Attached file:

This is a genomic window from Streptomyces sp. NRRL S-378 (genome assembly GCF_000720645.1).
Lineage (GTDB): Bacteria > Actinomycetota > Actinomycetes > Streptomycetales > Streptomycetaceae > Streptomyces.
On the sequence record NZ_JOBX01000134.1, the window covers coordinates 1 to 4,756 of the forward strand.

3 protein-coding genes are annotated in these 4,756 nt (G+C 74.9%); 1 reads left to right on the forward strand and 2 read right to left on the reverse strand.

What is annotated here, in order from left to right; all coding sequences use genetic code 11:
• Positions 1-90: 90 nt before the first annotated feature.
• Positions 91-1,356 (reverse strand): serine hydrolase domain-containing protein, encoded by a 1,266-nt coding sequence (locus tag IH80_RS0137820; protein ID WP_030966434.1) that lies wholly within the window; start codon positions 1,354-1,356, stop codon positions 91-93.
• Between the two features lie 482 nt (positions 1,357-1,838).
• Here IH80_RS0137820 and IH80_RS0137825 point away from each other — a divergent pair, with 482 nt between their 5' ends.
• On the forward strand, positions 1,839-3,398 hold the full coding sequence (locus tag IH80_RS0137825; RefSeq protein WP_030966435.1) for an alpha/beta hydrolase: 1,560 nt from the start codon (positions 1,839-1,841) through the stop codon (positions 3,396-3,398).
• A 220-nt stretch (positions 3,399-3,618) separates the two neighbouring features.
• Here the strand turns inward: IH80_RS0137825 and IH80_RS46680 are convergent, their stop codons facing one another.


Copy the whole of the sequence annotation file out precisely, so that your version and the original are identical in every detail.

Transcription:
This is a genomic window from Streptomyces sp. NRRL S-378 (genome assembly GCF_000720645.1).
Lineage (GTDB): Bacteria > Actinomycetota > Actinomycetes > Streptomycetales > Streptomycetaceae > Streptomyces.
On the sequence record NZ_JOBX01000134.1, the window covers coordinates 1 to 4,756 of the forward strand.

3 protein-coding genes are annotated in these 4,756 nt (G+C 74.9%); 1 reads left to right on the forward strand and 2 read right to left on the reverse strand.

What is annotated here, in order from left to right; all coding sequences use genetic code 11:
• Positions 1-90: 90 nt before the first annotated feature.
• Positions 91-1,356 (reverse strand): serine hydrolase domain-containing protein, encoded by a 1,266-nt coding sequence (locus tag IH80_RS0137820; protein ID WP_030966434.1) that lies wholly within the window; start codon positions 1,354-1,356, stop codon positions 91-93.
• Between the two features lie 482 nt (positions 1,357-1,838).
• Here IH80_RS0137820 and IH80_RS0137825 point away from each other — a divergent pair, with 482 nt between their 5' ends.
• On the forward strand, positions 1,839-3,398 hold the full coding sequence (locus tag IH80_RS0137825; RefSeq protein WP_030966435.1) for an alpha/beta hydrolase: 1,560 nt from the start codon (positions 1,839-1,841) through the stop codon (positions 3,396-3,398).
• A 220-nt stretch (positions 3,399-3,618) separates the two neighbouring features.
• Here the strand turns inward: IH80_RS0137825 and IH80_RS46680 are convergent, their stop codons facing one another.